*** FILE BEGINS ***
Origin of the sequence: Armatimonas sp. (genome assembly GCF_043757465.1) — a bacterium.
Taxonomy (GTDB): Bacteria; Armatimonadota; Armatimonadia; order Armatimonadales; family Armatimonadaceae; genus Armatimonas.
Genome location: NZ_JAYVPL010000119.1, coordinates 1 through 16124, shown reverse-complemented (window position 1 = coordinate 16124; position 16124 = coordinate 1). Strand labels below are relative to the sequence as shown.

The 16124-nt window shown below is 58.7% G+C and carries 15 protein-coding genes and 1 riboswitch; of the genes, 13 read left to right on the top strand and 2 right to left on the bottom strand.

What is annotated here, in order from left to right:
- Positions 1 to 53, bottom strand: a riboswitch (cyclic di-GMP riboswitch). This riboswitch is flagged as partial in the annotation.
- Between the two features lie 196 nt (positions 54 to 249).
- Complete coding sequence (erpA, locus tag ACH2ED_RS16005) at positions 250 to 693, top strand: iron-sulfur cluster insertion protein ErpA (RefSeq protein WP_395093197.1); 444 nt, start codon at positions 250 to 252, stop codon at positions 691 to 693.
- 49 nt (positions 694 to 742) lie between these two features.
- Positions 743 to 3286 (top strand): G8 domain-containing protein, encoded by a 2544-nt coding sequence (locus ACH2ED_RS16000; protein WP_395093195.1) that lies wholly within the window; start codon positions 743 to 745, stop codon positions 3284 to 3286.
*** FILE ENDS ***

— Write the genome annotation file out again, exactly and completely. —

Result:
Origin of the sequence: Armatimonas sp. (genome assembly GCF_043757465.1) — a bacterium.
Taxonomy (GTDB): Bacteria; Armatimonadota; Armatimonadia; order Armatimonadales; family Armatimonadaceae; genus Armatimonas.
Genome location: NZ_JAYVPL010000119.1, coordinates 1 through 16124, shown reverse-complemented (window position 1 = coordinate 16124; position 16124 = coordinate 1). Strand labels below are relative to the sequence as shown.

The 16124-nt window shown below is 58.7% G+C and carries 15 protein-coding genes and 1 riboswitch; of the genes, 13 read left to right on the top strand and 2 right to left on the bottom strand.

What is annotated here, in order from left to right:
- Positions 1 to 53, bottom strand: a riboswitch (cyclic di-GMP riboswitch). This riboswitch is flagged as partial in the annotation.
- Between the two features lie 196 nt (positions 54 to 249).
- Complete coding sequence (erpA, locus tag ACH2ED_RS16005) at positions 250 to 693, top strand: iron-sulfur cluster insertion protein ErpA (RefSeq protein WP_395093197.1); 444 nt, start codon at positions 250 to 252, stop codon at positions 691 to 693.
- 49 nt (positions 694 to 742) lie between these two features.
- Positions 743 to 3286 (top strand): G8 domain-containing protein, encoded by a 2544-nt coding sequence (locus ACH2ED_RS16000; protein WP_395093195.1) that lies wholly within the window; start codon positions 743 to 745, stop codon positions 3284 to 3286.